In addition to this metabolic diversity, prokaryotes also possess a range of isozymes – different enzymes that catalyze the same reaction. For example, in E. coli, there are two different types of ubiquinol oxidase using oxygen as an electron acceptor. Under highly aerobic conditions, the cell uses an oxidase with a low affinity for oxygen that can transport two protons per electron. However, if levels of oxygen fall, they switch to an oxidase that transfers only one proton per electron, but has a high affinity for oxygen.
ATP synthase, also called complex V, is the final enzyme in the oxidative phosphorylation pathway. This enzyme is found in all forms of life and functions in the same way in both prokaryotes and eukaryotes. The enzyme uses the energy stored in a proton gradient across a membrane to drive the synthesis of ATP from ADP and phosphate (Pi). Estimates of the number of protons required to synthesise one ATP have ranged from three to four, with some suggesting cells can vary this ratio, to suit different conditions.
This phosphorylation reaction is an equilibrium, which can be shifted by altering the proton-motive force. In the absence of a proton-motive force, the ATP synthase reaction will run from right to left, hydrolyzing ATP and pumping protons out of the matrix across the membrane. However, when the proton-motive force is high, the reaction is forced to run in the opposite direction; it proceeds from left to right, allowing protons to flow down their concentration gradient and turning ADP into ATP. Indeed, in the closely related vacuolar type H+-ATPases, the same reaction is used to acidify cellular compartments, by pumping protons and hydrolysing ATP.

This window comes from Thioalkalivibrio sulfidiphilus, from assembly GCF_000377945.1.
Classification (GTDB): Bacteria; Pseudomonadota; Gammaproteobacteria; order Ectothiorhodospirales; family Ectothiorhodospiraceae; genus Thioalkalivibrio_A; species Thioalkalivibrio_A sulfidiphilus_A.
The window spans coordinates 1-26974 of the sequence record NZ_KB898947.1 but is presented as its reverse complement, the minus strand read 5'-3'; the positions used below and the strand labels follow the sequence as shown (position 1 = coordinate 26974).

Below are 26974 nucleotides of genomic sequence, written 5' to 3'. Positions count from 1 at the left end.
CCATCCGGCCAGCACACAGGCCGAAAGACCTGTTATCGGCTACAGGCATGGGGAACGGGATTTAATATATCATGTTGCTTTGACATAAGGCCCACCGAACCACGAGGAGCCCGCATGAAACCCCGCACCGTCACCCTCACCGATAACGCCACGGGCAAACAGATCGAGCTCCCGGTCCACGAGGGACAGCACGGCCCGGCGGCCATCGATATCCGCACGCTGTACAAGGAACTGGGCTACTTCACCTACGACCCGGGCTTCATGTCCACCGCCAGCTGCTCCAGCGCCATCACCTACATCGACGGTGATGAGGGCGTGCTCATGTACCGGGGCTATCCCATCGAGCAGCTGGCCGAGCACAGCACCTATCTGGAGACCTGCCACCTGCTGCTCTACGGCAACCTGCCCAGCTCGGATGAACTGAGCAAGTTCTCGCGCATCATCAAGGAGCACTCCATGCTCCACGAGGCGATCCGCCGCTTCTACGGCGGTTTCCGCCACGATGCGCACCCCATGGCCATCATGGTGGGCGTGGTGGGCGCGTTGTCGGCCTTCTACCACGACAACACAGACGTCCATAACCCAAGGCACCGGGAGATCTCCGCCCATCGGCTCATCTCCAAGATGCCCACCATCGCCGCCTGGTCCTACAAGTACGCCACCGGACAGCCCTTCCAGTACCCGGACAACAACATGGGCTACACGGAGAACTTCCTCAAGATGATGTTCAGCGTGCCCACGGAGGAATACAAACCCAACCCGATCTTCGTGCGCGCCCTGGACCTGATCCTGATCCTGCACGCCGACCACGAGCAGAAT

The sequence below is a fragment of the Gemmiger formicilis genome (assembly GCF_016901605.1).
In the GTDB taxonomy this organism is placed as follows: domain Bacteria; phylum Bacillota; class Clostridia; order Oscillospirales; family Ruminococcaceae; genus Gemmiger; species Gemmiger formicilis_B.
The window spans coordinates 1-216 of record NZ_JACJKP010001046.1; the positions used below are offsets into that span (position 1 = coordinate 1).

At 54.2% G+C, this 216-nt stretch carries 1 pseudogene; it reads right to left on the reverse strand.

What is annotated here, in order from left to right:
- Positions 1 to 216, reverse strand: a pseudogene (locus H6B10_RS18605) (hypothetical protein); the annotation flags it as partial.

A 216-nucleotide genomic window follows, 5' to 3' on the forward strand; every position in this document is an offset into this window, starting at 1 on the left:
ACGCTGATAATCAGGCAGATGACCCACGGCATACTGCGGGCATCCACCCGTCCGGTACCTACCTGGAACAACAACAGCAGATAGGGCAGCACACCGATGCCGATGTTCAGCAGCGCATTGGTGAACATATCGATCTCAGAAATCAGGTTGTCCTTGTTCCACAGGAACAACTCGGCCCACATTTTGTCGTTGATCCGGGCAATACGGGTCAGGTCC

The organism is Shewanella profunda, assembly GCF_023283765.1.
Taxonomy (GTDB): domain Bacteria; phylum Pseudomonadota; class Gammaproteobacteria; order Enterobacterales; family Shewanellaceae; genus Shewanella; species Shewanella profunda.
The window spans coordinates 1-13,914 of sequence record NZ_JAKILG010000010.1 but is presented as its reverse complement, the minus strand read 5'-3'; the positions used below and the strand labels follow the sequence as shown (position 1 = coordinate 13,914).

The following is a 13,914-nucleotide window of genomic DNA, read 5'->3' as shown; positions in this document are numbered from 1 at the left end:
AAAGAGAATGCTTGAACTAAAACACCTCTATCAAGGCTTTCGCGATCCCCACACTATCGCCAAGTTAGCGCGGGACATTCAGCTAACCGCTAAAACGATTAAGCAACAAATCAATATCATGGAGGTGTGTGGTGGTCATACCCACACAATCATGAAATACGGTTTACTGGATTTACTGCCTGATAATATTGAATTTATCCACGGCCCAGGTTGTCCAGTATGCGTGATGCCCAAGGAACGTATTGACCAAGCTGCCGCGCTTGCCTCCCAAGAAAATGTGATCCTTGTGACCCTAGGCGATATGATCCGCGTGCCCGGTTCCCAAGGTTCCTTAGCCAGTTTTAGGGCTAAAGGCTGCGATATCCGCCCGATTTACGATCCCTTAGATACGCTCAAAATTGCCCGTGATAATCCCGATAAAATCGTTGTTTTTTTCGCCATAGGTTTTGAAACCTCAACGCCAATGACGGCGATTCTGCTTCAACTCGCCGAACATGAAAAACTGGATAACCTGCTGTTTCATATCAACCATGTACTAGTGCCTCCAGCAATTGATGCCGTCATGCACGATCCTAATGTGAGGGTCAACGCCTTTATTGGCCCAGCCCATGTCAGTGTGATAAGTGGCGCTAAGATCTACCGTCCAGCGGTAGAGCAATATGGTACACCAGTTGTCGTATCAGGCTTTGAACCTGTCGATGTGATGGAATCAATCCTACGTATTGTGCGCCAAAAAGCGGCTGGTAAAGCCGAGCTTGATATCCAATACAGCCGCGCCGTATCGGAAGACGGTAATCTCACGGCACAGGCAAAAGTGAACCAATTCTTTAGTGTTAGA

ATP synthase is a massive protein complex with a mushroom-like shape. The mammalian enzyme complex contains 16 subunits and has a mass of approximately 600 kilodaltons. The portion embedded within the membrane is called FO and contains a ring of c subunits and the proton channel. The stalk and the ball-shaped headpiece is called F1 and is the site of ATP synthesis. The ball-shaped complex at the end of the F1 portion contains six proteins of two different kinds (three α subunits and three β subunits), whereas the "stalk" consists of one protein: the γ subunit, with the tip of the stalk extending into the ball of α and β subunits. Both the α and β subunits bind nucleotides, but only the β subunits catalyze the ATP synthesis reaction. Reaching along the side of the F1 portion and back into the membrane is a long rod-like subunit that anchors the α and β subunits into the base of the enzyme.
As protons cross the membrane through the channel in the base of ATP synthase, the FO proton-driven motor rotates. Rotation might be caused by changes in the ionization of amino acids in the ring of c subunits causing electrostatic interactions that propel the ring of c subunits past the proton channel. This rotating ring in turn drives the rotation of the central axle (the γ subunit stalk) within the α and β subunits. The α and β subunits are prevented from rotating themselves by the side-arm, which acts as a stator. This movement of the tip of the γ subunit within the ball of α and β subunits provides the energy for the active sites in the β subunits to undergo a cycle of movements that produces and then releases ATP.